An Unexpected Treasure

Zeus clutches the heart of the island with force, ripping it from the sea. Leaving only five remnants of the landmass, he violently hurls his geologic projectile at the titans with the intent to destroy them.

The Greek archipelago of Santorini is the remains of this battle. Thera is the largest of the islands; and in my humble opinion, the most spectacular. The captivating culture and intricately placed blue and white architecture are breath taking, but it’s the geologic features that pose as the real reason I stand in awe and wonder of this place. As an avid hiker, recreational rock climber and all around outdoorsy individual, Thera left me speechless.

According to Greek mythology, Santorini became the well established, sophisticated caldera we are familiar with today after a battle between Zeus and the titans. The caldera, however, has endured a more complicated history. It started out as a much smaller island that endured a tedious and time consuming geologic process which resulted in its protrusion from the ocean floor.

The original landmass was created by a process that began with the compilation of sediments on the sea floor. Over time those sediments solidified and cemented together which became a sedimentary rock. That rock was then exposed to extremely hot temperatures and intense pressure which altered its primary composition resulting in a metamorphic rock. On top of this rock more sediment gathered (remember, we are still at the bottom of the the ocean when this is happening) and solidified, but avoided metamorphism. Through tectonic activity, the formation thrusted its way to the surface. Thus, Mt. Profitias Ilias, the highest location on the island of Thera was created.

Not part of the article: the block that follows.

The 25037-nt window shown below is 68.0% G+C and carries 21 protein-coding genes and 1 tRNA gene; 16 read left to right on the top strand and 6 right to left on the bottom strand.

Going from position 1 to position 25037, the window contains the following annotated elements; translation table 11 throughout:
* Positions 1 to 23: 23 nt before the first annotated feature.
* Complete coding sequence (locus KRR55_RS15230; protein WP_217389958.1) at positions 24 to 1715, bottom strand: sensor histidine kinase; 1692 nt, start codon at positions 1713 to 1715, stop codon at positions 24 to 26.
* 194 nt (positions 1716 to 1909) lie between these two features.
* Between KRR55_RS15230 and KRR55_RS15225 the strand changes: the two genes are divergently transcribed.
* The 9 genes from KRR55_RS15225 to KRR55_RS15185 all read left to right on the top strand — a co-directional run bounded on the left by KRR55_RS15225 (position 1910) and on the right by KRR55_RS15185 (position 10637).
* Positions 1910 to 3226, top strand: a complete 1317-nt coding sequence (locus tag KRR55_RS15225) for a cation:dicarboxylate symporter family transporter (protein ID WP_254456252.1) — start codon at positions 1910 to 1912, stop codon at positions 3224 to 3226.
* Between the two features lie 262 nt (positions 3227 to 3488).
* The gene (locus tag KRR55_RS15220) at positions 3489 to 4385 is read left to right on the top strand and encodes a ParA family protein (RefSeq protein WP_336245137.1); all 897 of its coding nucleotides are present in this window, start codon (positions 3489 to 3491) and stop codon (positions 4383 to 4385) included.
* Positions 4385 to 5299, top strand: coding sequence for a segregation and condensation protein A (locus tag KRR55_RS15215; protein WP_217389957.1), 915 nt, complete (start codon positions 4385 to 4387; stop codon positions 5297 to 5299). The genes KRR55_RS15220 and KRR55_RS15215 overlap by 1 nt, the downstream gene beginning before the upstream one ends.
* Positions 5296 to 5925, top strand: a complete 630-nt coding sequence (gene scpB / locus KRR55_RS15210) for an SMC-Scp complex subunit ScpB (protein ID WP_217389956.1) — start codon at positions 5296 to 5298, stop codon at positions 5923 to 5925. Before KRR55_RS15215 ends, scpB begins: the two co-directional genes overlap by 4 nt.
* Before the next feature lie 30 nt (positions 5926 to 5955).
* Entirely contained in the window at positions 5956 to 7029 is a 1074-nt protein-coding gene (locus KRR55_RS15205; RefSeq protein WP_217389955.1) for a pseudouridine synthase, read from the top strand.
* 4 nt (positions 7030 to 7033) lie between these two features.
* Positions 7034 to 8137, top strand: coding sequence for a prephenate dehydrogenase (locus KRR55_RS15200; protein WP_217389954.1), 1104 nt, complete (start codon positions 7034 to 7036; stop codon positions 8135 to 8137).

Santorini took its modern shape after a volcano complex next to Mt. Profitias Ilias erupted, the surface of the land caved into its magma chamber and the entire island was blanketed in ash. As a result, most of the island is composed of volcanic material, which makes for terrible climbing and unsafe hiking due to poorly cemented, unconsolidated rock. It is the geologic processes of metamorphism and faulting that occurred on Mt. Profitias Ilias, however, that have created a statuesque landscape that put a continuous smile in my face.

Mt. Profitias Ilias stands 565 meters above sea level, and is composed of metamorphic phyllite and limestone. The mountain is one of few places where solid non-volcanic rocks can be found. This is why spartans built their settlement there, and this is also why the mountain houses the best rock climbing and hiking on all of Santorini. The metamorphosed paleo-topographic basement rocks are resilient to mother nature’s attempts to erode away its surface and pose as sturdy trails. As you reach the higher elevations of Mt. Profitias Ilias, you can see the outcrop of limestone deposited on top of basement rock. Limestone is a tough rock that is pretty resilient to erosion, but when it does weather, the water dissolves away features on its surface creating some amazing climbing holds. From solid jugs to tiny crimpers, this rock is incredible.

The view from the top of the mountain is impressive. This is where ancient Thera sits, and this is where the realization that you just hiked in the footsteps of Spartans hits you and the speechlessness begins…